Abstract Number: PB1705
Meeting: ISTH 2020 Congress
Background: Aberrant platelet activation causes thrombotic diseases. In physiological state, platelet homeostasis is maintained by inhibitory factors, including prostaglandin (PG) I2, NO, and CD39. Antiplatelet drugs are needed for patients at risk of thrombosis, such as patients after percutaneous coronary intervention. However, existing antiplatelet drugs increase the risk of bleeding. Therefore, it is particularly important to further study physiological inhibition factors of platelet homeostasis. Recently, we found that bile acids inhibit aggregation of platelets.
Aims: Explore functions of bile acids in platelet activation and clarify mechanisms of bile acids in platelet homeostasis.
Methods: Platelet aggregation and flow cytometric analysis were used to explore function of bile acids in platelet activation. Phosphoproteomic profiling and Western blots were used to explore mechanisms of lithocholic acid (LCA) in platelet aggregation. Ferric chloride-induced carotid injury model was used to establish the influence of LCA on thrombus formation in Bile acids receptor (G Protein-Coupled Bile Acid Receptor 1, GPBAR1) knockout mice.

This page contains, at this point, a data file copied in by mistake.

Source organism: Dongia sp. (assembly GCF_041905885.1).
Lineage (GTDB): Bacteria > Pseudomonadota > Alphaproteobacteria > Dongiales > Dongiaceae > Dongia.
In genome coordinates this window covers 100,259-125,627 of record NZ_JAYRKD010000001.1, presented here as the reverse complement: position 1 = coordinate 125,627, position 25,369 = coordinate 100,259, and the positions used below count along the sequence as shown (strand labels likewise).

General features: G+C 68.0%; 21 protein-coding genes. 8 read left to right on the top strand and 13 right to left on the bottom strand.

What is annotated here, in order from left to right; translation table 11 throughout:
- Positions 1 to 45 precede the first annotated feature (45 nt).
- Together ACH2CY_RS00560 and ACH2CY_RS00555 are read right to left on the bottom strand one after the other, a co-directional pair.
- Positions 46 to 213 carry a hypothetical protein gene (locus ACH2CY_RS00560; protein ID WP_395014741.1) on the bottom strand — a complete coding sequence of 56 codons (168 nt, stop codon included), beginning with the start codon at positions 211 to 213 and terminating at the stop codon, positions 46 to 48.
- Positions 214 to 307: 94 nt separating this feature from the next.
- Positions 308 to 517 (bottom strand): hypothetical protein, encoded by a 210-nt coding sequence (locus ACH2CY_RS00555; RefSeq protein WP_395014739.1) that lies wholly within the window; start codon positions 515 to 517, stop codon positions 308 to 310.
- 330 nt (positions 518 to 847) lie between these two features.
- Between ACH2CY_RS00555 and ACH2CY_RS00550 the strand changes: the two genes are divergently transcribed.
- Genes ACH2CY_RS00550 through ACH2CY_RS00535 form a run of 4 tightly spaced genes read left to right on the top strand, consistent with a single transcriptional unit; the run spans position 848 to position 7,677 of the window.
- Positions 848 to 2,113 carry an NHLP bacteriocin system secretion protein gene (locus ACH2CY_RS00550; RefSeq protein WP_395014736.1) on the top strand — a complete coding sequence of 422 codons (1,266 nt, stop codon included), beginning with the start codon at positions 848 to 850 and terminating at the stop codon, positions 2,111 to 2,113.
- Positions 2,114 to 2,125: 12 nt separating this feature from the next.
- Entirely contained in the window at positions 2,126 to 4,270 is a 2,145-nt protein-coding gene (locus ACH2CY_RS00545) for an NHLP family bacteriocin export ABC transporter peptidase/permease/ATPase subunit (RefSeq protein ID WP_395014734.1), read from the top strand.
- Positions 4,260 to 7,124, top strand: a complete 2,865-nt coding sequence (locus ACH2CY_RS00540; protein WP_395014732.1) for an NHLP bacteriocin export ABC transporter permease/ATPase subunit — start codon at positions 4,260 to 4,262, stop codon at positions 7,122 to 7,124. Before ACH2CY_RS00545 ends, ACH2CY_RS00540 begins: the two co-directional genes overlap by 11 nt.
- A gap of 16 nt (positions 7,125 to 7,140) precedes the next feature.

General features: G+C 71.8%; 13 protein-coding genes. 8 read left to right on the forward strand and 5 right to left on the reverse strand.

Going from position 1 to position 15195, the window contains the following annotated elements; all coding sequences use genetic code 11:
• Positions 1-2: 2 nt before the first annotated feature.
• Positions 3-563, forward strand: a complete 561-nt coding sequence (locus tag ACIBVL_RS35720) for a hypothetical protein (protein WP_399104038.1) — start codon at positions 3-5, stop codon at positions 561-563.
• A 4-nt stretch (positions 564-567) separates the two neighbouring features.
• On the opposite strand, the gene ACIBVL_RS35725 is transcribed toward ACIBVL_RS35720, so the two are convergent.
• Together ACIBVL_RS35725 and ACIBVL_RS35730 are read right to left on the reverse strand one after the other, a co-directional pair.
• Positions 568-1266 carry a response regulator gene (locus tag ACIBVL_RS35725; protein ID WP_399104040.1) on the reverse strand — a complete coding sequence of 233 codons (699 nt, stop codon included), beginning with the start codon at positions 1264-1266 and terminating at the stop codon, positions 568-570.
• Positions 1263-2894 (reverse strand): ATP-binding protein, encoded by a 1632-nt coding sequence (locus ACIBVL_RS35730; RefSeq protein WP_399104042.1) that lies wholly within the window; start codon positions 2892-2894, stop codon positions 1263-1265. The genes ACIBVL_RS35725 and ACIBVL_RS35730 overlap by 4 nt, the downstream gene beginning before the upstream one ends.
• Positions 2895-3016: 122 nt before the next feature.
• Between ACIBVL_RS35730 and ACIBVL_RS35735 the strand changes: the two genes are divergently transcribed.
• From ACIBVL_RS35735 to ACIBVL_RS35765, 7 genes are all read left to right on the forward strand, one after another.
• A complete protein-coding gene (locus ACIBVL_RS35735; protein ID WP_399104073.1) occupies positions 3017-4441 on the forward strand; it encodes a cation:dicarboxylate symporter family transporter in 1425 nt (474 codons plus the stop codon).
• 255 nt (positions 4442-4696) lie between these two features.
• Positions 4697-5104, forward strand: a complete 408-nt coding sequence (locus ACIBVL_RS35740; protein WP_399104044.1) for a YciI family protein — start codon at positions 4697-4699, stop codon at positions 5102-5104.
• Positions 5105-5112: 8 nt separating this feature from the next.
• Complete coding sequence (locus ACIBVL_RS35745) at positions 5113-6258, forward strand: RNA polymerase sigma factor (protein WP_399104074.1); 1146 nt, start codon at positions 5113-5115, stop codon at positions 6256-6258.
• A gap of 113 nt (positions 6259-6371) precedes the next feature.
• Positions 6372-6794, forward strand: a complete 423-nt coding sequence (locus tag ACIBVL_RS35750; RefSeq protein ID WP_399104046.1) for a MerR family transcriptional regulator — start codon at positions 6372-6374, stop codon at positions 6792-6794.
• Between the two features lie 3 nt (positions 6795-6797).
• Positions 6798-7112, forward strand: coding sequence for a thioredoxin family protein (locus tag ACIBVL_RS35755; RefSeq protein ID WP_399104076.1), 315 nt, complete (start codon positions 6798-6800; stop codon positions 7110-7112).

Results: Among bile acids, LCA significantly inhibitory the collagen induced platelet aggregation. Phosphorylated proteomics analysis revealed that p38, MAPK3, JNK etc. may take part in inhibiting platelet activation by LCA (Fig.1). Western blot assays revealed that LCA regulate platelet activation via p38 and Akt pathway (Fig.2). In addition, in the process of platelet activation, the inhibition of LCA on Ca2+ internal flow exhibited a dose-dependent effect. The average time to first occlusion for the GPBAR1-/- mice was 5.417±0.538 minutes, in contrast to 6.825±0.492 minutes (P＜0.01) in the wild type mice.
Conclusions: LCA controls platelet activation via p38 and Akt pathway. Bile acids affect Ca2+ internal flow as well as in arterial thrombus formation in vivo. Therefore, bile acids take part in maintenance of platelet homeostasis and may reduce the risk of thrombotic disease. Anti-platelet studies of bile acids provide theoretical basis for the development of new antiplatelet agents.
To cite this abstract in AMA style:Cheng Z, Zhou X, Mei H, Hu Y. Bile Acids Maintain Platelet Homeostasis via p38 and Akt Pathway [abstract]. Res Pract Thromb Haemost. 2020; 4 (Suppl 1). https://abstracts.isth.org/abstract/bile-acids-maintain-platelet-homeostasis-via-p38-and-akt-pathway/. Accessed May 18, 2021.
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